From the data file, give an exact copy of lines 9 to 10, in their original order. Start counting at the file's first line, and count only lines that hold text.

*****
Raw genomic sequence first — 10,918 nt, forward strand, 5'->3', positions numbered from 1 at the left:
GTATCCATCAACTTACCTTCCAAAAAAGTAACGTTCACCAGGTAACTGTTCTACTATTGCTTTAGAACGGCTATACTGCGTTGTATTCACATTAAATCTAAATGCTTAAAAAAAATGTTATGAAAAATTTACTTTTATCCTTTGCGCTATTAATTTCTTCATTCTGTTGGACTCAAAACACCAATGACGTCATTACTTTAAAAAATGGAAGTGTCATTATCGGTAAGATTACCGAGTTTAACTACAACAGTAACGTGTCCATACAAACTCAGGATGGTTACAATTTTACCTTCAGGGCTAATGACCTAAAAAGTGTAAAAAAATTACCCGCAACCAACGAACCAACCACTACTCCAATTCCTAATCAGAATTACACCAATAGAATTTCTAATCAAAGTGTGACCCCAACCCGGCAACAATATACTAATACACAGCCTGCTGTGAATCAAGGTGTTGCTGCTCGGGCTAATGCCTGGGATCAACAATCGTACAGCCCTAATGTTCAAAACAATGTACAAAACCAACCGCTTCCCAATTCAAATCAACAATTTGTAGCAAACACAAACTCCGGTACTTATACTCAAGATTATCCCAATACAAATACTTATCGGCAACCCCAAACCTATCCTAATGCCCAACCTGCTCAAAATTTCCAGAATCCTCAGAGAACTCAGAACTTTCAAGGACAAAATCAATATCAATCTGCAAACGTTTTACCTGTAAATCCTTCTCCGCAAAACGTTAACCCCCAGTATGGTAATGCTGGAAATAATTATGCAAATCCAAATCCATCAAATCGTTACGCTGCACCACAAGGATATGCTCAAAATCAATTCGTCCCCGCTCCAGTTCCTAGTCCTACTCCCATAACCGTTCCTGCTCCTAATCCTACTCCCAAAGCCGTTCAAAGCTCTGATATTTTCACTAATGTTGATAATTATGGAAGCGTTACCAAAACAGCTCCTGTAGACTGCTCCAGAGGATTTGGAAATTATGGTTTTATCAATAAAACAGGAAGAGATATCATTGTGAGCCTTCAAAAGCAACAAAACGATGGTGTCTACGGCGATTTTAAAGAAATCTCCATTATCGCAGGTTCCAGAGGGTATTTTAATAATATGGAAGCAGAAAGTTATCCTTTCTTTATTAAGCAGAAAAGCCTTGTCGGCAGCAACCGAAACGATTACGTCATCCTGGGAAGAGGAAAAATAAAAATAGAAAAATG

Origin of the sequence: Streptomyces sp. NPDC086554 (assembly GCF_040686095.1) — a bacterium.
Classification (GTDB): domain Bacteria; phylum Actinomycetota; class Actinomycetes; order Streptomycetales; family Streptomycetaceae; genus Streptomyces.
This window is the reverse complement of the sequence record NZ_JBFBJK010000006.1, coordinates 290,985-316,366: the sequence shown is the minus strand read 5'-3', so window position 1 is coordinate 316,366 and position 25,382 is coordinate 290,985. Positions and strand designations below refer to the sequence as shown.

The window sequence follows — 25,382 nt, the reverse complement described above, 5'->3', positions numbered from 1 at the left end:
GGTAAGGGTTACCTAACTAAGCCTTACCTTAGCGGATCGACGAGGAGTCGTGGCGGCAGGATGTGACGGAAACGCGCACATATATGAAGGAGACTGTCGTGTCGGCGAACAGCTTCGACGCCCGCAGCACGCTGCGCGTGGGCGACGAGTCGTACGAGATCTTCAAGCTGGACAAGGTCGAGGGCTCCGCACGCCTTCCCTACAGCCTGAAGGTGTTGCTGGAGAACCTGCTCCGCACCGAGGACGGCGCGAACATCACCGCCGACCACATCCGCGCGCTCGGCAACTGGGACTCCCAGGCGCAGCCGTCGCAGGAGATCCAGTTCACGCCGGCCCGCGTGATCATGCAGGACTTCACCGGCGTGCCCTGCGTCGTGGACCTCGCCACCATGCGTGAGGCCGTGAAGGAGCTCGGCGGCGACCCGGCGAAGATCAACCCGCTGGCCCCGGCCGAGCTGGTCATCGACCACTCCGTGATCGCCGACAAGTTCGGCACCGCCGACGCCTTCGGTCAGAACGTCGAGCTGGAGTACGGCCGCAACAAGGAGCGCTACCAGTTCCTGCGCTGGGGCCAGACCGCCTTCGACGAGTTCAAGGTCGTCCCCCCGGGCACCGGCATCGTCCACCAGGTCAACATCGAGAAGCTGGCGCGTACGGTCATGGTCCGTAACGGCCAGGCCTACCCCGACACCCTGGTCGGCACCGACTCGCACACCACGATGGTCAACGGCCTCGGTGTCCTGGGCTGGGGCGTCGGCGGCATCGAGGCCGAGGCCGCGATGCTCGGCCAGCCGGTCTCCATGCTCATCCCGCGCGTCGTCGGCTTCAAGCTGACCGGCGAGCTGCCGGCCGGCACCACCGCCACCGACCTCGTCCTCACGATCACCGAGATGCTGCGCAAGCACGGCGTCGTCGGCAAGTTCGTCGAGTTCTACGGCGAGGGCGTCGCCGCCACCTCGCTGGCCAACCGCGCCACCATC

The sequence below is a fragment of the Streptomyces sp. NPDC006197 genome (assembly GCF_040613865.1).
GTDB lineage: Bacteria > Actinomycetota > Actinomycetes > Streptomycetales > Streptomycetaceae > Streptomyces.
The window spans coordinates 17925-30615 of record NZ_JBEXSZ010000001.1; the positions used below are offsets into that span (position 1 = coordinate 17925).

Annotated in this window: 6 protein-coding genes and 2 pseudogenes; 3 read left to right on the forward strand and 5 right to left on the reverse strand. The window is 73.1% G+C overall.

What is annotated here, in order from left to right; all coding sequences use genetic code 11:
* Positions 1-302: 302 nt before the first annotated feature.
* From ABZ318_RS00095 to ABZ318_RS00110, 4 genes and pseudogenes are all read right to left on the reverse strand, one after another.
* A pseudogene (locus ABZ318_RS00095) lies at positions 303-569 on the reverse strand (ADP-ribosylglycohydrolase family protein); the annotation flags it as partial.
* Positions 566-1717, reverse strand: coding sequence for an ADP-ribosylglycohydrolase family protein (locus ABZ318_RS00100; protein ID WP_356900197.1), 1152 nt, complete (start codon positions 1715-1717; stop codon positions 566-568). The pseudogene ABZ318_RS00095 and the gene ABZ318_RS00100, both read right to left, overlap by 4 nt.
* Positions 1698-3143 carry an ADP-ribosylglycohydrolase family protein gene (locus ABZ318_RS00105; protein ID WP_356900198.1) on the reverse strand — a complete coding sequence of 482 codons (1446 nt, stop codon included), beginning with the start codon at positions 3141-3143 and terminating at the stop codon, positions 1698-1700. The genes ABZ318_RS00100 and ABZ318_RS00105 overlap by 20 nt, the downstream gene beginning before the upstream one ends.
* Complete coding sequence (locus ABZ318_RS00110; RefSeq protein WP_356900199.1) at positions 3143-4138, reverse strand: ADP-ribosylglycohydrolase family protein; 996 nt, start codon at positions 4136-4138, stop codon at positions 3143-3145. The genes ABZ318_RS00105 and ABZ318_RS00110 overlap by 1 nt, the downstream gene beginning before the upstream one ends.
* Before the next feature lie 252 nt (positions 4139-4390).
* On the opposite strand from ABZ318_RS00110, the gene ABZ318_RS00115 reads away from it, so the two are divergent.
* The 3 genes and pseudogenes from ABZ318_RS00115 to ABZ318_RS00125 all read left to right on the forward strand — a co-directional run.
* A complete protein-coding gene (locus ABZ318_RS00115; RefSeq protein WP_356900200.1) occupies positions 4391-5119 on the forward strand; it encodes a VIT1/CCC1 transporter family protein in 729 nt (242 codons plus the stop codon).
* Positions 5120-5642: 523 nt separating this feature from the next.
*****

GTDB lineage: Bacteria > Actinomycetota > Actinomycetes > Streptomycetales > Streptomycetaceae > Streptomyces.
The window spans coordinates 17925-30615 of record NZ_JBEXSZ010000001.1; the positions used below are offsets into that span (position 1 = coordinate 17925).